Edward Gibbon

111

Edward Gibbon : biography

27 April 1737 – 16 January 1794

Volumes II and III appeared on 1 March 1781, eventually rising "to a level with the previous volume in general esteem." Volume IV was finished in June 1784;Ibid., pp. 49, 57. Both Norton and Womersley (Oxford Dictionary of National Biography, p. 14) establish that vol. IV was substantially complete by the end of 1783. the final two were completed during a second Lausanne sojourn (September 1783 to August 1787) where Gibbon reunited with his friend Deyverdun in leisurely comfort. By early 1787, he was "straining for the goal" and with great relief the project was finished in June. Gibbon later wrote:

It was on the day, or rather the night, of 27 June 1787, between the hours of eleven and twelve, that I wrote the last lines of the last page in a summer-house in my garden. … I will not dissemble the first emotions of joy on the recovery of my freedom, and perhaps the establishment of my fame. But my pride was soon humbled, and a sober melancholy was spread over my mind by the idea that I had taken my everlasting leave of an old and agreeable companion, and that, whatsoever might be the future date of my history, the life of the historian must be short and precarious.Murray, pp. 333–334.

Volumes IV, V, and VI finally reached the press in May 1788, publication having been delayed since March to coincide with a dinner party celebrating Gibbon’s 51st birthday (the 8th).Norton, Biblio, p. 61. Mounting a bandwagon of praise for the later volumes were such contemporary luminaries as Adam Smith, William Robertson, Adam Ferguson, Lord Camden, and Horace Walpole. Smith remarked that Gibbon’s triumph had positioned him "at the very head of [Europe’s] literary tribe."

Legacy

Gibbon’s work has been criticised for its scathing view of Christianity as laid down in chapters XV and XVI. Those chapters were strongly criticised and resulted in the banning of the book in several countries. Gibbon’s alleged crime was disrespecting, and none too lightly, the character of sacred Christian doctrine, by "treat[ing] the Christian church as a phenomenon of general history, not a special case admitting supernatural explanations and disallowing criticism of its adherents". More specifically, the chapters excoriated the church for "supplanting in an unnecessarily destructive way the great culture that preceded it" and for "the outrage of [practicing] religious intolerance and warfare".Craddock, Luminous Historian, p.60; also see Shelby Thomas McCloy, Gibbon’s Antagonism to Christianity (Chapel Hill: Univ. of North Carolina Press, 1933). Gibbon, however, began chapter XV with what appeared to be a moderately positive appraisal of the Church’s rise to power and authority. Therein he documented one primary and five secondary causes of the rapid spread of Christianity throughout the Roman Empire: primarily, "the convincing evidence of the doctrine itself, and… the ruling providence of its great Author;" secondarily, "exclusive zeal, the immediate expectation of another world, the claim of miracles, the practice of rigid virtue, and the constitution of the primitive church." (first quote, Gibbon in Craddock, Luminous Historian, p. 61; second quote, Gibbon in Womersley, Decline and Fall, vol. 1, ch. XV, p. 497.) Gibbon, though assumed to be entirely anti-religion, was actually supportive to some extent, insofar as it did not obscure his true endeavour – a history that was not influenced and swayed by official church doctrine. Although the most famous two chapters are heavily ironical and cutting about religion, it is not utterly condemned, and its truth and rightness are upheld however thinly.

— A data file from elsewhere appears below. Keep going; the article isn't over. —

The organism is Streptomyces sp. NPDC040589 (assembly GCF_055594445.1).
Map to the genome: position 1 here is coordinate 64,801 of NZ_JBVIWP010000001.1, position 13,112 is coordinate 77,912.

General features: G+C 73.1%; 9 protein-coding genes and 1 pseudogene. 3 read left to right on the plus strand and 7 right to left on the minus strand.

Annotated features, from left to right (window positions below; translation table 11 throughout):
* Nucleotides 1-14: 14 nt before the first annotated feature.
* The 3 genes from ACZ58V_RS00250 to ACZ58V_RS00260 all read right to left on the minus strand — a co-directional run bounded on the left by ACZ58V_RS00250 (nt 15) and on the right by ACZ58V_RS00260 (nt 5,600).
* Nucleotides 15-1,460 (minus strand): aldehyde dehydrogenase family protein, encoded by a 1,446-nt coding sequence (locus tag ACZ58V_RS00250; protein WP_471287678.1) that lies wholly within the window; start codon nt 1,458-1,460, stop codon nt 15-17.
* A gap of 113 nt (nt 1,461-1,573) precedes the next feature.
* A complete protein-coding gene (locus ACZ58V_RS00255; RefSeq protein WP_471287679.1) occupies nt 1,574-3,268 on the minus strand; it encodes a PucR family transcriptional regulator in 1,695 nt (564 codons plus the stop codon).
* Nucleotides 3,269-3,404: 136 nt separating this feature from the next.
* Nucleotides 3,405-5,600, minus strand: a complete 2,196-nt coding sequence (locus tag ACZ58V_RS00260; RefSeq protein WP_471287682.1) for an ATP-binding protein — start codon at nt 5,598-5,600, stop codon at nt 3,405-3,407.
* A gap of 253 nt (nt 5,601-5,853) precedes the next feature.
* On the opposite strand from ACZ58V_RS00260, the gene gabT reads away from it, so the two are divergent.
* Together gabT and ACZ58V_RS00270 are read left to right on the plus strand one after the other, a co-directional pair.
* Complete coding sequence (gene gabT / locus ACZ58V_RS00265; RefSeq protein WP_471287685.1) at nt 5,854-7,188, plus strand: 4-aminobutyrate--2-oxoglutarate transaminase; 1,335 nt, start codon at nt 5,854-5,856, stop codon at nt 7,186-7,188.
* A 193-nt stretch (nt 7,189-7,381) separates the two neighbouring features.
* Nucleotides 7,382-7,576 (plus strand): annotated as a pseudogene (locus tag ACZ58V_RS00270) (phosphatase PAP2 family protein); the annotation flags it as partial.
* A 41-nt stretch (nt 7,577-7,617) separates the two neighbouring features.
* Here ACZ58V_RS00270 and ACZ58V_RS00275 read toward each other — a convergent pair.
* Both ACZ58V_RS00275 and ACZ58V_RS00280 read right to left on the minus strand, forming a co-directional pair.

Gibbon, in letters to Holroyd and others, expected some type of church-inspired backlash, but the utter harshness of the ensuing torrents far exceeded anything he or his friends could possibly have anticipated. Contemporary detractors such as Joseph Priestley and Richard Watson stoked the nascent fire, but the most severe of these attacks was an "acrimonious" piece by the young cleric, Henry Edwards Davis.Henry Edwards Davis, An Examination of the Fifteenth and Sixteenth Chapters of Mr. Gibbon’s History of the Decline and Fall of the Roman Empire (London: J. Dodsley, 1778). . Gibbon subsequently published his Vindication in 1779, in which he categorically denied Davis’ "criminal accusations", branding him a purveyor of "servile plagiarism."See Gibbon monographs. Davis followed Gibbon’s Vindication with yet another reply (1779).